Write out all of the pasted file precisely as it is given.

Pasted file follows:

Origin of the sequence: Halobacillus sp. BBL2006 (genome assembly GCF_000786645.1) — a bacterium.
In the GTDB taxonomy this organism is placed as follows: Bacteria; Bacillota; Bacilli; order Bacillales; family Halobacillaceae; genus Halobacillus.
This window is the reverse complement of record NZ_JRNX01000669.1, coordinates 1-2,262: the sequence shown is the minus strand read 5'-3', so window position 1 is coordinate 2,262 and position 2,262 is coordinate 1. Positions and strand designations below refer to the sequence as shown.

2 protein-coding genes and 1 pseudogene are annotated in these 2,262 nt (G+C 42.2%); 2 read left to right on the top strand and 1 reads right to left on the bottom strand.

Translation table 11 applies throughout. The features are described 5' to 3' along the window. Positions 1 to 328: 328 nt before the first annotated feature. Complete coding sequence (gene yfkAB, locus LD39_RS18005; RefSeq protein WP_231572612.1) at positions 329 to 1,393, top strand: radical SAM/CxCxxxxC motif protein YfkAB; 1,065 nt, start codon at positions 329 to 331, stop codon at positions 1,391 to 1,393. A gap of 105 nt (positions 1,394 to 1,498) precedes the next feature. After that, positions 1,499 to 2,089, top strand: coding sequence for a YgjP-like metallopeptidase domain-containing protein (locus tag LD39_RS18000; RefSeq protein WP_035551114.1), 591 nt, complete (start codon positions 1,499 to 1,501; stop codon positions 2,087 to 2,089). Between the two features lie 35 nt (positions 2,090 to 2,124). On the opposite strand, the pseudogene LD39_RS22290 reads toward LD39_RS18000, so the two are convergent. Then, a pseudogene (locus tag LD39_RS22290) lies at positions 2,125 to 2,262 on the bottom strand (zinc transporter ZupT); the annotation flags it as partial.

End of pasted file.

Origin of the sequence: Halobacillus sp. BBL2006 (genome assembly GCF_000786645.1) — a bacterium.
In the GTDB taxonomy this organism is placed as follows: Bacteria; Bacillota; Bacilli; order Bacillales; family Halobacillaceae; genus Halobacillus.
This window is the reverse complement of record NZ_JRNX01000669.1, coordinates 1-2,262: the sequence shown is the minus strand read 5'-3', so window position 1 is coordinate 2,262 and position 2,262 is coordinate 1. Positions and strand designations below refer to the sequence as shown.

2 protein-coding genes and 1 pseudogene are annotated in these 2,262 nt (G+C 42.2%); 2 read left to right on the top strand and 1 reads right to left on the bottom strand.

Translation table 11 applies throughout. The features are described 5' to 3' along the window. Positions 1 to 328: 328 nt before the first annotated feature. Complete coding sequence (gene yfkAB, locus LD39_RS18005; RefSeq protein WP_231572612.1) at positions 329 to 1,393, top strand: radical SAM/CxCxxxxC motif protein YfkAB; 1,065 nt, start codon at positions 329 to 331, stop codon at positions 1,391 to 1,393. A gap of 105 nt (positions 1,394 to 1,498) precedes the next feature. After that, positions 1,499 to 2,089, top strand: coding sequence for a YgjP-like metallopeptidase domain-containing protein (locus tag LD39_RS18000; RefSeq protein WP_035551114.1), 591 nt, complete (start codon positions 1,499 to 1,501; stop codon positions 2,087 to 2,089). Between the two features lie 35 nt (positions 2,090 to 2,124). On the opposite strand, the pseudogene LD39_RS22290 reads toward LD39_RS18000, so the two are convergent. Then, a pseudogene (locus tag LD39_RS22290) lies at positions 2,125 to 2,262 on the bottom strand (zinc transporter ZupT); the annotation flags it as partial.